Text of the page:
How Long Does Sleep Regression Last?
The duration of the sleep regression period in babies is individual. This stage begins at 4 months and repeats in fragments for up to 2 years. The trigger for starting the process of sleep regression can be sharp jumps in growth and development. The final frontier is the complete adaptation of the child to new conditions.
The duration of one regression is normally 2 weeks. Sometimes it can take up to 4-6 weeks. Symptoms in the acute phase last for several days.
Negatively affect the duration of the regression:
- an abrupt change in sleep conditions
- mother’s emotional state
- lack of flexible daily routine
- lack of nutrition
- associated health problems
How to Deal with 13 Month Sleep Regression
Take action if you see signs of sleep regression in a 13-month-old baby. The sooner you start taking measures to reduce symptoms, the easier and faster the child will adapt. Use several recommendations with which you can reduce the duration and brightness of the manifestation of regression.
Pay close attention to emotions. Don’t react negatively to deviations in sleep patterns. Always remain consistent in your actions. Be patient when putting the baby to sleep. Be assertive but not negative. Observe the reaction of the child during the period of regressive deviations. Don’t let yourself blame the child for not sleeping well. Remain always in the position of an adult.
Shared rest time
Use the child’s sleep as a time for your relaxation. This applies not only to night but also daytime sleep. Try to be awake with the baby at the same time every day. Try to rest when he sleeps. Don’t do household chores. Replenish your resource and further spend them on helping the child.
One time of rest with the child synchronizes your modes and will allow more gently endure the period of sleep regression.
Make your baby’s day as active as possible. Play, use developing activities, train walking skills. It is worth spending more time outdoors.
The first half of the child’s daily regimen should be maximally loaded with physical activity. Slow down a little in the late afternoon and choose more relaxed activities. Such a schedule will allow the baby not to overwork before going to bed and sleep better at night.
Significant violations of daily norms are observed during a sleep regression. You should not force the child to sleep if the chosen time does not suit him at all. Follow the rhythms of the child and what time is most convenient for him.
It is better to use a flexible schedule that can always be adjusted to new changes in the child’s biorhythms. The action of force easily causes a negative reaction in the child to sleep. This reaction can be remembered for years.
An early bedtime will help to recover from an ever-changing daily routine. Remember that the best time to go to sleep at night is around 9 p.m. This helps to quickly return the child to the usual sleep and wakefulness. Sleep will become stronger and longer. Early bedtime eliminates the cause of overwork, and allows the baby to rest and gain strength overnight.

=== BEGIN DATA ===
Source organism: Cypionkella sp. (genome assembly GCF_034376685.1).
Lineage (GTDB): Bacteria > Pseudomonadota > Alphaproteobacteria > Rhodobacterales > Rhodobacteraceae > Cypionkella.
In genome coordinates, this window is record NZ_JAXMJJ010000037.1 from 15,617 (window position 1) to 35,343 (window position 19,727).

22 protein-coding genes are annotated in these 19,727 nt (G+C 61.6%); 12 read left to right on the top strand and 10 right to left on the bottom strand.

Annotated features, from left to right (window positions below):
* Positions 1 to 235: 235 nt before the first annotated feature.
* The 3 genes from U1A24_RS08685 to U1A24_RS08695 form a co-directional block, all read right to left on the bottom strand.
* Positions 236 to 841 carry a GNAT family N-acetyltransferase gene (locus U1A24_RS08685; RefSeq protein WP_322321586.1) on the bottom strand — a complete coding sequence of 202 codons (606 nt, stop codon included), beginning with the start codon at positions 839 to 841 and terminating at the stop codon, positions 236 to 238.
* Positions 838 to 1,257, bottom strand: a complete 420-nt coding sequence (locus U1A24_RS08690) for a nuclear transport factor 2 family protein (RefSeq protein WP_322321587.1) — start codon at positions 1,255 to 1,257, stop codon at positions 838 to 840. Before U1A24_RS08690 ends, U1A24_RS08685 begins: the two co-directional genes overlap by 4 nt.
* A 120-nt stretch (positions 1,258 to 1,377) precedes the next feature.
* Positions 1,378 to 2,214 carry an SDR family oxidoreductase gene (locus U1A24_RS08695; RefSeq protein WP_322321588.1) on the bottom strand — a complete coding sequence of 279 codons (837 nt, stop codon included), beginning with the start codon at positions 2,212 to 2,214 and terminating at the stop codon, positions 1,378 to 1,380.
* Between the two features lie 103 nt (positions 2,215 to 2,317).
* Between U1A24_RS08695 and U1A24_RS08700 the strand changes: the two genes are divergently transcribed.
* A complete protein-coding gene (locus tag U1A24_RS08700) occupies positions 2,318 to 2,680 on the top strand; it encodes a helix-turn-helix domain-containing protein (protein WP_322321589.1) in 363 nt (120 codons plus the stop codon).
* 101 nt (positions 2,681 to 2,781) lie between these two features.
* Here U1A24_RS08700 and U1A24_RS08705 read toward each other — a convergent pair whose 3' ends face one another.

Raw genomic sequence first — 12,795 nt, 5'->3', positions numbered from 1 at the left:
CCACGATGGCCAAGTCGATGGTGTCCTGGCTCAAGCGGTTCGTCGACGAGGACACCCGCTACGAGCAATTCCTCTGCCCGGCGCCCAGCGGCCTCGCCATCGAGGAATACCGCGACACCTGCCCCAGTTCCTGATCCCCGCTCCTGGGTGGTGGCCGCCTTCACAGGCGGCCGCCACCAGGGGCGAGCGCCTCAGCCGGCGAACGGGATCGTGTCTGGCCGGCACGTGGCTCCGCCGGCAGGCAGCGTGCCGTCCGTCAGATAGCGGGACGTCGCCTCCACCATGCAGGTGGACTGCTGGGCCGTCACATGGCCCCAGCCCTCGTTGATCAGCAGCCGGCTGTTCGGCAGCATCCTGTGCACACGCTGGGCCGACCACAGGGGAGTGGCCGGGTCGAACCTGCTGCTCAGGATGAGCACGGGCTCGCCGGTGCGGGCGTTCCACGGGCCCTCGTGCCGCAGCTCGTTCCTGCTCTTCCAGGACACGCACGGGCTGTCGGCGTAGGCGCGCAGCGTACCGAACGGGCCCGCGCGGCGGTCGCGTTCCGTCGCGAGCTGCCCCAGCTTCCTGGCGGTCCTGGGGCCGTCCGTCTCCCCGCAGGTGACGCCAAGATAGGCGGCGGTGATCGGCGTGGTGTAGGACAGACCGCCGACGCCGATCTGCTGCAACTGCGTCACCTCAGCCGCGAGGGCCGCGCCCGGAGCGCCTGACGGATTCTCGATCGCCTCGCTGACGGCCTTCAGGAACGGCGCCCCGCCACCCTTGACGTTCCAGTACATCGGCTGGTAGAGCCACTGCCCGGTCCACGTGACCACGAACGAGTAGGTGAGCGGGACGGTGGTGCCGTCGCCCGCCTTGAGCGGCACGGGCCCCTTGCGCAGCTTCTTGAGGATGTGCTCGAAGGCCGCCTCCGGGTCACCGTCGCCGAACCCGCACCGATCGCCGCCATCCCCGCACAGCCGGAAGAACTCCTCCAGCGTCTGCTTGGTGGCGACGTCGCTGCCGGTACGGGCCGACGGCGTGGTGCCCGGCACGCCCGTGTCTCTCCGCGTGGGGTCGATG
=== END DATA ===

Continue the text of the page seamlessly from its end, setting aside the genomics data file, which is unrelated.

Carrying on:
Sleep conditions should always be stable. It is about the preservation and constancy of the rituals of falling asleep. Don’t put the child to sleep next to you for the period of regression if practicing falling asleep on his own for a long time. And vice versa – do not force the child to sleep separately with symptoms of regression at 13 months if you slept together until 1 year.
Watch for resistance
The process of falling asleep in a child should normally be 10-20 minutes. Stop if you observe that the baby is very resistant and does not want to sleep for half an hour. It speaks of his exhaustion.
It is worth reducing the period of wakefulness before going to bed in such a situation. Give the child the opportunity to relax before bed by reducing it by 10-15 minutes. The shift in sleep time should be smooth and very labile. Always keep an eye on your child.
FAQ about 13 Month Sleep Regression
Q1: Sleep regression symptoms do not go away after a year. Is this a 13-month sleep regression?
A1: Most likely, the regression of 1 year was delayed if the period of improvement in sleep in the child is not observed. Regression normally lasts 2 weeks but can take up to 6 weeks.
Q2: Is it mandatory that there will be a regression of 13 months?
A2: No. This age is not required for the onset of regression. There are only minor sleep disturbances. Regression may not be observed for up to 1.5 years. It’s all individual and everyone proceeds in their way.
Q3: Should I contact a child sleep specialist if I can’t cope with sleep regression?
A3: Situations with the course of sleep regression are very different. Contact a specialist if the child is worried about the lack of normal sleep for a very long time. Try to initially overcome these crisis periods on your own. The specialist will help identify the causes of prolonged symptoms and adjust the daily routine if the situation does not change.
Q4: How long can a 13-month sleep regression last?
A4: This age is not marked by the onset of regression. If there are sleep disturbances, then the symptoms are weak. Most of the time it goes away in a few days. This regression won’t be long and much easier to deal with.
Q5: What can cause sleep disturbances at 13 months?
A5: Children after a year begin to walk well and actively train these skills. Such a jump in development and motor activity can provoke some sleep disorders.
Q6: Is there a difference between 12 and 13 month sleep regression?
A6: Sleep regression in the first year of life is much more noticeable. It is a significant period in a child’s life. This is a milestone after which development is quite active. The symptoms of this sleep regression are pronounced and have a significant impact on the child’s daily routine.
Sleep regression at 13 months may either be absent altogether or be superficial. It does not have severe symptoms and passes quickly.